| By Ransom Riggs |
| Kindle edition |
|Young Adult | Fantasy |
| 465 pages |
| Released 22 September 2015 |
The adventures that began with Miss Peregrine’s Home for Peculiar Children and continued with Hollow City comes to a thrilling conclusion with Library of Souls.
As the story opens, sixteen-year-old Jacob discovers a powerful new ability, and soon he’s diving through history to rescue his peculiar companions from a heavily guarded fortress. Accompanying Jacob on his journey are Emma Bloom, a girl with fire at her fingertips, and Addison MacHenry, a dog with a nose for sniffing out lost children.
They’ll travel from modern-day London to the labyrinthine alleys of Devil’s Acre, the most wretched slum in all of Victorian England. It’s a place where the fate of peculiar children everywhere will be decided once and for all.
Like its predecessors, Library of Souls blends thrilling fantasy with never-before-published vintage photography. – GOODREADS
The movie of book 1 was released in September 2016.
It’s now available to own on BluRay, DVD, 3D, 4K.
Grab yourself a copy by clicking here.
Jacob has been finding his ‘peculiar’ way, and Library of Souls is where he needs to step up, take charge, and save peculiardom. For Jacob, it’s more than a battle between good and bad, it’s a battle between an old life and a new one. Challenge after challenge helps him learn about his own strengths, his new peculiar world, and for his confidence to build to new levels.
Once again, the vintage photos that inspired the story are scattered throughout the book. They are an integral part of the experience and a wonderful tool in helping readers visualize the settings, the people, and the quirks. Riggs’ imagination is incredible and it’s such a gift that he found an original way to share the inspirations behind the series as part of the books.
For those of you who haven’t read Miss Peregrine’s Home for Peculiar Children (1) and Hollow City (2) I suggest you start at the beginning. You’ll need to know the full story to fully appreciate the different layers of the plot in book 3.
To help you out in the meantime, here’s a brief outline of the main concepts and character types as listed in the front of the book. I don’t believe this information would be classed as a spoiler. It’s more of a reference tool for budding peculiars 🙂
- PECULIARS | The hidden branch of any species, human or animal, that is blessed—and cursed—with supernormal traits. Respected in ancient times, feared and persecuted more recently, peculiars are outcasts who live in the shadows.
- LOOP | A limited area in which a single day is repeated endlessly. Created and maintained by ymbrynes to shelter their peculiar wards from danger, loops delay indefinitely the aging of their inhabitants. But loop dwellers are by no means immortal: each day they “skip” is a debt that’s banked away, to be repaid in gruesome rapid aging should they linger too long outside their loop.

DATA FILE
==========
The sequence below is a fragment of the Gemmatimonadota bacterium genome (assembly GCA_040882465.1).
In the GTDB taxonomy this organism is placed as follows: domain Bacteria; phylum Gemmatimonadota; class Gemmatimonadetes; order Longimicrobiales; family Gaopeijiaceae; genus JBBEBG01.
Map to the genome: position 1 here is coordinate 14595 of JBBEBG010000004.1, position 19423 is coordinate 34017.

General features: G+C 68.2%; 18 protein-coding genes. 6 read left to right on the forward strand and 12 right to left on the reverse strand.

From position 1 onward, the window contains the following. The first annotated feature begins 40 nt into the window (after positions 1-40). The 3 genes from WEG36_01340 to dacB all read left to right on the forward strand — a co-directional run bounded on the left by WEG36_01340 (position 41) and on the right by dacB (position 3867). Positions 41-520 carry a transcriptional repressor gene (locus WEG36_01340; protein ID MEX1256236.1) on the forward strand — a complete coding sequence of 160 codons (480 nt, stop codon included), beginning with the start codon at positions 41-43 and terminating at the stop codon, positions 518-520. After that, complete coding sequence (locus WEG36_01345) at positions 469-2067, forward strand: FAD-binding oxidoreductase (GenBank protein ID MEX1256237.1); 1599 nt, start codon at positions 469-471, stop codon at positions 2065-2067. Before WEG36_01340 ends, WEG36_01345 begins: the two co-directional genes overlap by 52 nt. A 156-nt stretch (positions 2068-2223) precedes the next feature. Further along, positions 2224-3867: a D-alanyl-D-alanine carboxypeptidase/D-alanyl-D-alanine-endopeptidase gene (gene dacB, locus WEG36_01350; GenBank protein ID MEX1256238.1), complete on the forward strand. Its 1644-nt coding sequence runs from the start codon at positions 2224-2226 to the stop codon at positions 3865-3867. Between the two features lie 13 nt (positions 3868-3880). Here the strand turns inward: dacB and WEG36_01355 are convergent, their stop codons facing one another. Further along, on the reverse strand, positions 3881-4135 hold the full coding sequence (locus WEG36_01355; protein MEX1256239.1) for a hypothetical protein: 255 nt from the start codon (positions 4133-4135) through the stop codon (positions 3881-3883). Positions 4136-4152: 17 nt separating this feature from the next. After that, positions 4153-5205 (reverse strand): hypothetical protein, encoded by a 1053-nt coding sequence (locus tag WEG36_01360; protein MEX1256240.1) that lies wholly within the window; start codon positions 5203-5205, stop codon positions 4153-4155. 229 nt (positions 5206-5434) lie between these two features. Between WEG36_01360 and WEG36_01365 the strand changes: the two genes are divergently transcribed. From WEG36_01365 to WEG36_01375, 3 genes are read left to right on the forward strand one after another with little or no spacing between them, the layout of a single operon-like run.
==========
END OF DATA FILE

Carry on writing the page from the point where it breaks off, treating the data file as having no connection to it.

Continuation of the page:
- YMBRYNES | The shape-shifting matriarchs of peculiardom. They can change into birds at will, manipulate time, and are charged with the protection of peculiar children. In the Old Peculiar language, the word ymbryne (pronounced imm-brinn) means “revolution” or “circuit.”
- HOLLOWGAST | Monstrous ex-peculiars who hunger for the souls of their former brethren. Corpselike and withered except for their muscular jaws, within which they harbor powerful, tentacle-like tongues. Especially dangerous because they’re invisible to all but a few peculiars, of whom Jacob Portman is the only one known alive. (His late grandfather was another.) Until a recent innovation enhanced their abilities, hollows could not enter loops, which is why loops have been the preferred home of peculiars.
- WIGHTS A hollowgast that consumes enough peculiar souls becomes a wight, which are visible to all and resemble normals in every way but one: their pupil-less, perfectly white eyes. Brilliant, manipulative, and skilled at blending in, wights have spent years infiltrating both normal and peculiar society. They could be anyone: your grocer, your bus driver, your psychiatrist. They’ve waged a long campaign of murder, fear, and kidnapping against peculiars, using hollowgast as their monstrous assassins. Their ultimate goal is to exact revenge upon, and take control of, peculiardom.
The book is quite long (over 460 pages) and the plot moves through many varied settings and challenges. Action crops up frequently, the characters have great depth, and the complexities of time-travel and loops are backed-up with a logical and conceivable explanation. The end of this series was quite satisfying. I felt that story lines were resolved well, all my questions were answered, and readers were given a comforting glimpse of how the characters would fare in their future.
My favorite quote:
Sometimes it seemed like Emma had whole conversations with me inside her head—ones I wasn’t privy to—and then she’d get frustrated that I was confused when she finally let me in on them.
The final book in the Miss Peregrine series didn’t disappoint and is filled with the same magic, action, and quirkiness I enjoyed in books 1 and 2. It’s another of those times when I have to accept that the series is over. Recommended for fans of original fantasy, quirk, and vivid settings.
PS – a fun fact I found out today – Ransom Riggs is writing a new peculiar trilogy set in America. YAY!
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